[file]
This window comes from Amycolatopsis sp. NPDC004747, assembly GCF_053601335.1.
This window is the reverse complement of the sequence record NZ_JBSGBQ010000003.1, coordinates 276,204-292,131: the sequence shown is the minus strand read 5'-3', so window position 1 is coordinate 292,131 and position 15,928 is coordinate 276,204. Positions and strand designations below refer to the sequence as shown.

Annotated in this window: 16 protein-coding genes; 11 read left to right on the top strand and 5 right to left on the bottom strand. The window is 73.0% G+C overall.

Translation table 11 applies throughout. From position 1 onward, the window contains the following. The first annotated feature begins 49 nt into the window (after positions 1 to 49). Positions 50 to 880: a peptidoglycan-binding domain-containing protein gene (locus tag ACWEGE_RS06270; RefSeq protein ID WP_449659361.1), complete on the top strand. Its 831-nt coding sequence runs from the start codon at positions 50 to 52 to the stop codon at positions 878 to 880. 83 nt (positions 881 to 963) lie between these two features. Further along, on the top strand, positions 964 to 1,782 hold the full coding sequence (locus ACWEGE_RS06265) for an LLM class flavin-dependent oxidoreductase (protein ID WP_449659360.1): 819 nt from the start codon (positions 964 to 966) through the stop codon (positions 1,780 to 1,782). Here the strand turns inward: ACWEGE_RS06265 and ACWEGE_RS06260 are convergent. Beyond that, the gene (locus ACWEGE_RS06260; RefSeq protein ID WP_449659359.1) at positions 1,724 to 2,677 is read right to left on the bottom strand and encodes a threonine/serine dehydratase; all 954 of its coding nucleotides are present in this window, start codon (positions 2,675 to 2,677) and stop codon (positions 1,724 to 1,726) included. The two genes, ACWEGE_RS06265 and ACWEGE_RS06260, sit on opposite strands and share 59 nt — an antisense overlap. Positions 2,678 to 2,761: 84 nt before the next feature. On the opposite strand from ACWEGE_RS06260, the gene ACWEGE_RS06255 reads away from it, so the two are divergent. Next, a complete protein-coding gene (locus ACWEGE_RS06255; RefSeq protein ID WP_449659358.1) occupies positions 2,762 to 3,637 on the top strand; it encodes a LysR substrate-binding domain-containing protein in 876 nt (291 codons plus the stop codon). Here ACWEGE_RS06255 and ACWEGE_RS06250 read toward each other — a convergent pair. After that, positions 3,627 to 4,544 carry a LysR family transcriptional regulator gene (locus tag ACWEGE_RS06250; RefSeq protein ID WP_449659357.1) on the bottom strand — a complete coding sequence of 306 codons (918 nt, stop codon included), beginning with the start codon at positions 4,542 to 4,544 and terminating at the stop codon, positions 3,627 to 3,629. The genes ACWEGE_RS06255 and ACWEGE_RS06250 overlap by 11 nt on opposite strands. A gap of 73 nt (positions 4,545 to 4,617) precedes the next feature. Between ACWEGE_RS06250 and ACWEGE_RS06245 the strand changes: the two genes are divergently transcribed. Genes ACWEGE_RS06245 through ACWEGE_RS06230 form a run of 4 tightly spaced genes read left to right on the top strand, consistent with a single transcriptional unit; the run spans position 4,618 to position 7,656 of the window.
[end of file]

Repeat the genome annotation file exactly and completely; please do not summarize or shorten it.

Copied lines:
This window comes from Amycolatopsis sp. NPDC004747, assembly GCF_053601335.1.
This window is the reverse complement of the sequence record NZ_JBSGBQ010000003.1, coordinates 276,204-292,131: the sequence shown is the minus strand read 5'-3', so window position 1 is coordinate 292,131 and position 15,928 is coordinate 276,204. Positions and strand designations below refer to the sequence as shown.

Annotated in this window: 16 protein-coding genes; 11 read left to right on the top strand and 5 right to left on the bottom strand. The window is 73.0% G+C overall.

Translation table 11 applies throughout. From position 1 onward, the window contains the following. The first annotated feature begins 49 nt into the window (after positions 1 to 49). Positions 50 to 880: a peptidoglycan-binding domain-containing protein gene (locus tag ACWEGE_RS06270; RefSeq protein ID WP_449659361.1), complete on the top strand. Its 831-nt coding sequence runs from the start codon at positions 50 to 52 to the stop codon at positions 878 to 880. 83 nt (positions 881 to 963) lie between these two features. Further along, on the top strand, positions 964 to 1,782 hold the full coding sequence (locus ACWEGE_RS06265) for an LLM class flavin-dependent oxidoreductase (protein ID WP_449659360.1): 819 nt from the start codon (positions 964 to 966) through the stop codon (positions 1,780 to 1,782). Here the strand turns inward: ACWEGE_RS06265 and ACWEGE_RS06260 are convergent. Beyond that, the gene (locus ACWEGE_RS06260; RefSeq protein ID WP_449659359.1) at positions 1,724 to 2,677 is read right to left on the bottom strand and encodes a threonine/serine dehydratase; all 954 of its coding nucleotides are present in this window, start codon (positions 2,675 to 2,677) and stop codon (positions 1,724 to 1,726) included. The two genes, ACWEGE_RS06265 and ACWEGE_RS06260, sit on opposite strands and share 59 nt — an antisense overlap. Positions 2,678 to 2,761: 84 nt before the next feature. On the opposite strand from ACWEGE_RS06260, the gene ACWEGE_RS06255 reads away from it, so the two are divergent. Next, a complete protein-coding gene (locus ACWEGE_RS06255; RefSeq protein ID WP_449659358.1) occupies positions 2,762 to 3,637 on the top strand; it encodes a LysR substrate-binding domain-containing protein in 876 nt (291 codons plus the stop codon). Here ACWEGE_RS06255 and ACWEGE_RS06250 read toward each other — a convergent pair. After that, positions 3,627 to 4,544 carry a LysR family transcriptional regulator gene (locus tag ACWEGE_RS06250; RefSeq protein ID WP_449659357.1) on the bottom strand — a complete coding sequence of 306 codons (918 nt, stop codon included), beginning with the start codon at positions 4,542 to 4,544 and terminating at the stop codon, positions 3,627 to 3,629. The genes ACWEGE_RS06255 and ACWEGE_RS06250 overlap by 11 nt on opposite strands. A gap of 73 nt (positions 4,545 to 4,617) precedes the next feature. Between ACWEGE_RS06250 and ACWEGE_RS06245 the strand changes: the two genes are divergently transcribed. Genes ACWEGE_RS06245 through ACWEGE_RS06230 form a run of 4 tightly spaced genes read left to right on the top strand, consistent with a single transcriptional unit; the run spans position 4,618 to position 7,656 of the window.